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Houston Texans v Indianapolis Colts Photo by Michael Hickey/Getty Images

It probably feels like we’ve been picking on Davis Mills here at Battle Red Blog lately. Well, it’s kinda true! I wrote something on him, and Kenneth wrote a piece on his advanced stats.

Here’s another piece on his stats, but there are two introductory aspects to this post. First, credit where it’s due, a huge thanks to BRBer verisimilitude and his running mate Meltzer. This is their baby, and I love the concept. I love it because of my portfolio management background. It’s based upon what’s called the Sharpe ratio. Here’s the Sharpe ratio in formula form:

We’re still working on the asset return and risk free return so, at its essence, we are looking at the value/standard deviation. For us, in terms of analyzing Davis MIlls, the value is the quarterback rating (QBR). The standard deviation is that of the QBR.

To break things down a bit: A high standard deviation is a bad thing. For our purposes, this is the QBR fluctuating from game to game. If, say, a player has a QBR of 23.4 in one game, then one of 141.7 in another game, that’s a high standard deviation. That’s bad. Think of it this way: Standard deviation is measurement of stability from game to game. It’s a measure of consistency. You don’t want big changes. Got it? Good.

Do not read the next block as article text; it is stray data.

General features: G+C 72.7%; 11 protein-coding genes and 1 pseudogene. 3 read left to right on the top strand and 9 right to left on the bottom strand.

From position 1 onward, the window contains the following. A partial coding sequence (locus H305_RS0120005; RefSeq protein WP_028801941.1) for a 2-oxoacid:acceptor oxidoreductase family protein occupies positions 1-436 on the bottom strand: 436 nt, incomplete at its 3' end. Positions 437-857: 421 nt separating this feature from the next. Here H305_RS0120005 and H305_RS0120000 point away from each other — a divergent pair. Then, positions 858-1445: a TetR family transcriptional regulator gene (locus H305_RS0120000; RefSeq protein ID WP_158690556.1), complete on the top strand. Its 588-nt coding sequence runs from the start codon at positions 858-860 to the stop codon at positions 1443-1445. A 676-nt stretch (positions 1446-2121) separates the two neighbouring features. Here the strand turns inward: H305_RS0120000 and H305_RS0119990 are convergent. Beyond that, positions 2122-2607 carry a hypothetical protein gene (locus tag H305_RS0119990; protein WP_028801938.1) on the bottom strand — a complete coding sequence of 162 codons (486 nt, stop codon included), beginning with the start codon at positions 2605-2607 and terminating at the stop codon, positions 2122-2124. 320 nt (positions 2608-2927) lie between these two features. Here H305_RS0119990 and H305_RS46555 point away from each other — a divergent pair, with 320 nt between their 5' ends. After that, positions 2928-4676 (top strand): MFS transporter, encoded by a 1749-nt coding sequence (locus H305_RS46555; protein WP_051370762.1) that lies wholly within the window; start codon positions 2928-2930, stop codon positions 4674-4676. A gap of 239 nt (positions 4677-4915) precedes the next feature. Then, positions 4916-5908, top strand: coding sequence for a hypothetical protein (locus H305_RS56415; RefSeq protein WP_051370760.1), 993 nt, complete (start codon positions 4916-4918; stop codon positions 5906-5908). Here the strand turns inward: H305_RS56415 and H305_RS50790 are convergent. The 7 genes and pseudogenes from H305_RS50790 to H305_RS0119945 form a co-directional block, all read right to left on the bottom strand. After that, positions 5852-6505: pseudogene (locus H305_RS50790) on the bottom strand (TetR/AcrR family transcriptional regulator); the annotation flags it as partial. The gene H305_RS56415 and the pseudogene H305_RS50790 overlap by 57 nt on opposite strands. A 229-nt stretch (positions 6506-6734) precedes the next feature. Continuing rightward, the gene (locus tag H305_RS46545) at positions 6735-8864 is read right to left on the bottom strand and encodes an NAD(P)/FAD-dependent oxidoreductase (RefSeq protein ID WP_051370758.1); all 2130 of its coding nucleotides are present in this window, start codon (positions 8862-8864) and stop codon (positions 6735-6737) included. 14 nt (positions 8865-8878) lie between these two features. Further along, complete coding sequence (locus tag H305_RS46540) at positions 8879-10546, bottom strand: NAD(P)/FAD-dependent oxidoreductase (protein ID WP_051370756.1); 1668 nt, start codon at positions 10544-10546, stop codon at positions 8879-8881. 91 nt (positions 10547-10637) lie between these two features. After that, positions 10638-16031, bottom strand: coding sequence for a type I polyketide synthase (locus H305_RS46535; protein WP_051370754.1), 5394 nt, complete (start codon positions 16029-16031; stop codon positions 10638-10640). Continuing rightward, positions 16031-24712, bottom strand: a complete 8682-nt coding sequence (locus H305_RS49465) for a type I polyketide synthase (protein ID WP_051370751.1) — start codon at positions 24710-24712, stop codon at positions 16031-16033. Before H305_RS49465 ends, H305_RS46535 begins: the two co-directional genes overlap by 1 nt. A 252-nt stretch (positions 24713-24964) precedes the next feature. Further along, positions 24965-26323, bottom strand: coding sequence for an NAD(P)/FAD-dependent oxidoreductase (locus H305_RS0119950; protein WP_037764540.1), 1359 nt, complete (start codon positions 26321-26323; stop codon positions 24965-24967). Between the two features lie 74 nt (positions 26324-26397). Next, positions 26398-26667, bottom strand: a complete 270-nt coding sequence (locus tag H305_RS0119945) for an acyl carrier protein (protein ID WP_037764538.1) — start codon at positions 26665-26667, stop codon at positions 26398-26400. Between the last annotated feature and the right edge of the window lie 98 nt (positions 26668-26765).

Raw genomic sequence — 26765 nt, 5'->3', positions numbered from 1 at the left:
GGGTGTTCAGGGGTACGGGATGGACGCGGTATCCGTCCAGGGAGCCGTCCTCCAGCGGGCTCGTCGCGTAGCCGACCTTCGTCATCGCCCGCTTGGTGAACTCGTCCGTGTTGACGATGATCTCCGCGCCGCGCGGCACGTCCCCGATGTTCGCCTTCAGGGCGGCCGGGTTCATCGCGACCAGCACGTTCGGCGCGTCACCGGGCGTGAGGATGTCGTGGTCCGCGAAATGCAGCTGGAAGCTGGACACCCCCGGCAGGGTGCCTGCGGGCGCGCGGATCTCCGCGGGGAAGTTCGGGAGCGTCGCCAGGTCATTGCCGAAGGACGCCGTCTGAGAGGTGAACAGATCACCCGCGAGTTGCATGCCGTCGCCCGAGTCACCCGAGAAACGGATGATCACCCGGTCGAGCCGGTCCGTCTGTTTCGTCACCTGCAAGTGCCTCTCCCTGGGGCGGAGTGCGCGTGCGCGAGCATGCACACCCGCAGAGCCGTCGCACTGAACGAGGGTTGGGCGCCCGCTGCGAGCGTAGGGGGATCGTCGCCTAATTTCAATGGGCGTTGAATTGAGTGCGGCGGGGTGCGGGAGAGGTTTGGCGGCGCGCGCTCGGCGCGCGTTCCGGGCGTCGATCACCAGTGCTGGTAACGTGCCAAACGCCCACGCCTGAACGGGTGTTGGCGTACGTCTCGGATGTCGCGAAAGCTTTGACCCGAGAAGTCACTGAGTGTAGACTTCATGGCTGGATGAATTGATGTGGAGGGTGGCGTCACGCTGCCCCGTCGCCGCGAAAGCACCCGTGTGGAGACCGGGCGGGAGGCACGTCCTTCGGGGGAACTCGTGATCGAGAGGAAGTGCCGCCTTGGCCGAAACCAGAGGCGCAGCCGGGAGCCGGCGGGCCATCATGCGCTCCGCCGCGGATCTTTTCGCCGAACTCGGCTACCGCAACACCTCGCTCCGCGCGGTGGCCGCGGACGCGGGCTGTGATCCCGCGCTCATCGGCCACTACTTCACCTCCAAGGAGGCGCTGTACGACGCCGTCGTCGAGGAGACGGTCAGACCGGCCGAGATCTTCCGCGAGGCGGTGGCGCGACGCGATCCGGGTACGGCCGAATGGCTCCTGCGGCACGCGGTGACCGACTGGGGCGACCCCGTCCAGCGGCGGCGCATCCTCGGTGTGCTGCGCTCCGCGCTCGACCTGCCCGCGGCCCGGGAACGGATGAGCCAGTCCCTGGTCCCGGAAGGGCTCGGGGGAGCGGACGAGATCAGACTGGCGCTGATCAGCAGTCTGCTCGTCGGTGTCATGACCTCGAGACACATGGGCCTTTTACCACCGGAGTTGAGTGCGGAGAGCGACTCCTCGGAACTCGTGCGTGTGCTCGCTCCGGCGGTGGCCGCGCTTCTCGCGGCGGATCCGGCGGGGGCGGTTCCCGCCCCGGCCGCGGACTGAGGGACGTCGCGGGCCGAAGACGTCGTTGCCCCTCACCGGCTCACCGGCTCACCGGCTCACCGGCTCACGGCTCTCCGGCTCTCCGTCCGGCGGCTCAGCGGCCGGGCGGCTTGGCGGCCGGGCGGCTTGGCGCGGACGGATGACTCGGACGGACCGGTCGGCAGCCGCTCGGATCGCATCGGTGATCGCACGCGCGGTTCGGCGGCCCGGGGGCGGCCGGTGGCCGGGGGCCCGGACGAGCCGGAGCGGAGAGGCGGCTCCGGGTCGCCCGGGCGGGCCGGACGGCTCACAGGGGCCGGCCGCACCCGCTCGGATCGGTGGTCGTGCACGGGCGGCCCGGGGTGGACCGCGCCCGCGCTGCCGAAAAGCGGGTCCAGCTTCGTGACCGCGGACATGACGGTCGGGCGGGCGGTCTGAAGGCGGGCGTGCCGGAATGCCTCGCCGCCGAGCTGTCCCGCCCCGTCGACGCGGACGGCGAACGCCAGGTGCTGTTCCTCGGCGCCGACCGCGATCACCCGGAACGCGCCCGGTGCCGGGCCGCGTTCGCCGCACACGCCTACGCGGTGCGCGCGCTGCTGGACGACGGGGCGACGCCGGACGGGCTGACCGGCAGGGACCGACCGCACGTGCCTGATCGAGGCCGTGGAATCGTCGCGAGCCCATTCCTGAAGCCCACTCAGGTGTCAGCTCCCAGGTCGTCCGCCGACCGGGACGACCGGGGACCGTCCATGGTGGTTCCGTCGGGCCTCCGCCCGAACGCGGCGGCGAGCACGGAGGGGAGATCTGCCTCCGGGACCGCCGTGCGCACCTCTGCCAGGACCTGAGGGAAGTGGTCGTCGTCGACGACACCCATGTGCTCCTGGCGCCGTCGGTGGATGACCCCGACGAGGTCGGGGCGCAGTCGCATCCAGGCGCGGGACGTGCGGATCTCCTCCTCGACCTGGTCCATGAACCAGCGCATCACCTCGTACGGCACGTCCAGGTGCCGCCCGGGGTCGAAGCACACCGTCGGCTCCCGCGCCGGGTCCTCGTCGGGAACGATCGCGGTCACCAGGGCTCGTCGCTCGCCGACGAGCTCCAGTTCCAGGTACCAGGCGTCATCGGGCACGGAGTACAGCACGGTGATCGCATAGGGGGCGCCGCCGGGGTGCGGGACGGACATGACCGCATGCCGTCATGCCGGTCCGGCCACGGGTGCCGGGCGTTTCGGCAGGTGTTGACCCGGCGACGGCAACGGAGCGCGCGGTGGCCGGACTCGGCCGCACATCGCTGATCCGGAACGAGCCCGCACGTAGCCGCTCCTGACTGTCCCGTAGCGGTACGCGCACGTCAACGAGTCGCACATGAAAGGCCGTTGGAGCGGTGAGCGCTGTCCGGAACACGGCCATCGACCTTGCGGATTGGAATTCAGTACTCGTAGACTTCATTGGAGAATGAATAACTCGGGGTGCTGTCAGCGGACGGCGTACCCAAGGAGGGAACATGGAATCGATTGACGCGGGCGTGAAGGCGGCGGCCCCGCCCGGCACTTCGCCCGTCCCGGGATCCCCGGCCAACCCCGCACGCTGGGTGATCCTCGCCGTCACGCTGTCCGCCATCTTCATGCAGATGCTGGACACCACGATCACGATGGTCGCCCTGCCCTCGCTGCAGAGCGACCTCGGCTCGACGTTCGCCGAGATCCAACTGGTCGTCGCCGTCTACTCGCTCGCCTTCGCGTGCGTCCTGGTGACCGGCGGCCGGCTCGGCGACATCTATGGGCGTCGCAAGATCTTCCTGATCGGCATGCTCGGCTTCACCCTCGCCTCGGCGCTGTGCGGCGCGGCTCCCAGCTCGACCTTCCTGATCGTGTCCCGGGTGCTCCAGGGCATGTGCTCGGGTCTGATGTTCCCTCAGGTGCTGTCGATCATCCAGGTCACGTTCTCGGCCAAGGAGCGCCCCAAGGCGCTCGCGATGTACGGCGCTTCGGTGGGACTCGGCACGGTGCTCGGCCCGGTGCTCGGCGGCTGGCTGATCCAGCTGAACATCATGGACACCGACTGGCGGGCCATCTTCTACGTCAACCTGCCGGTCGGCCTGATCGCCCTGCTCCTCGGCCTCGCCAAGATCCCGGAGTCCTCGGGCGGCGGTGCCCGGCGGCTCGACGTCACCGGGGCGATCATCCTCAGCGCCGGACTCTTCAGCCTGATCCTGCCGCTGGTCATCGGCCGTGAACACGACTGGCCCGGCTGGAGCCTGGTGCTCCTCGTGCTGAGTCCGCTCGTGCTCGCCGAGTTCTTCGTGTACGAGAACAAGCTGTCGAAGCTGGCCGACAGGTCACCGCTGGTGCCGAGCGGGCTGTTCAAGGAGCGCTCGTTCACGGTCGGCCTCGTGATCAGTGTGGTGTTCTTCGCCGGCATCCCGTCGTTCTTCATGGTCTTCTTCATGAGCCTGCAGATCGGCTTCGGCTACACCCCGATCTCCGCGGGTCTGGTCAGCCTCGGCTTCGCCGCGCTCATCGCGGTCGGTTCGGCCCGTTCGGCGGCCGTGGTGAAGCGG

The data here is derived from all QB play since 2019. Let’s start with a chart. Everybody loves scatterplots, right?

In this here chart, the goal is to be in the lower right hand corner. Additionally, you can see backups in red and the starters in blue.

Any idea where Davis Mills is? Let me help you out by putting Mills’ performance in context of some other quarterbacks.

#1 is the mighty Luke Falk. #2 is Justin Fields. #3 is Brandon Allen.

#4 is Davis Mills.

Look, I get it. The overall sample size is pretty small. Davis Mills’ sample size is small (TWSS?). That said, Mills both has a low QBR and is amazingly inconsistent. This is not a recipe for success. It’s Brooklyn BBQ.

Back to the chart. Who is #5? Drew Brees.

There’s one other thing to consider. In this modern era of QBs, there’s also the rushing aspect. So far, Mills is 7/8 rushing. He’s utterly worthless running the ball.

My biggest concern about Nick Caserio’s front office is that they see Davis Mills as the long-term solution. There was even this from a press conference yesterday:

Davis Mills is not that kind of guy, no matter what David Culley says. The advanced stats don’t like him. The Sharpe ratio doesn’t like him. My eyeballs don’t like him. Davis Mills has proven to be one tough dude, but so was Brock Osweiler.

Mills has a long way to go to be even mediocre. That’s a major problem for the future of this franchise. Davis Mills has not shown any indication that he is the answer at the most important position on the field. QB must be addressed early and often by Nick Caserio and the Texans in 2022. If it is not, that’s a glaring indictment of Caserio’s abilities as a GM.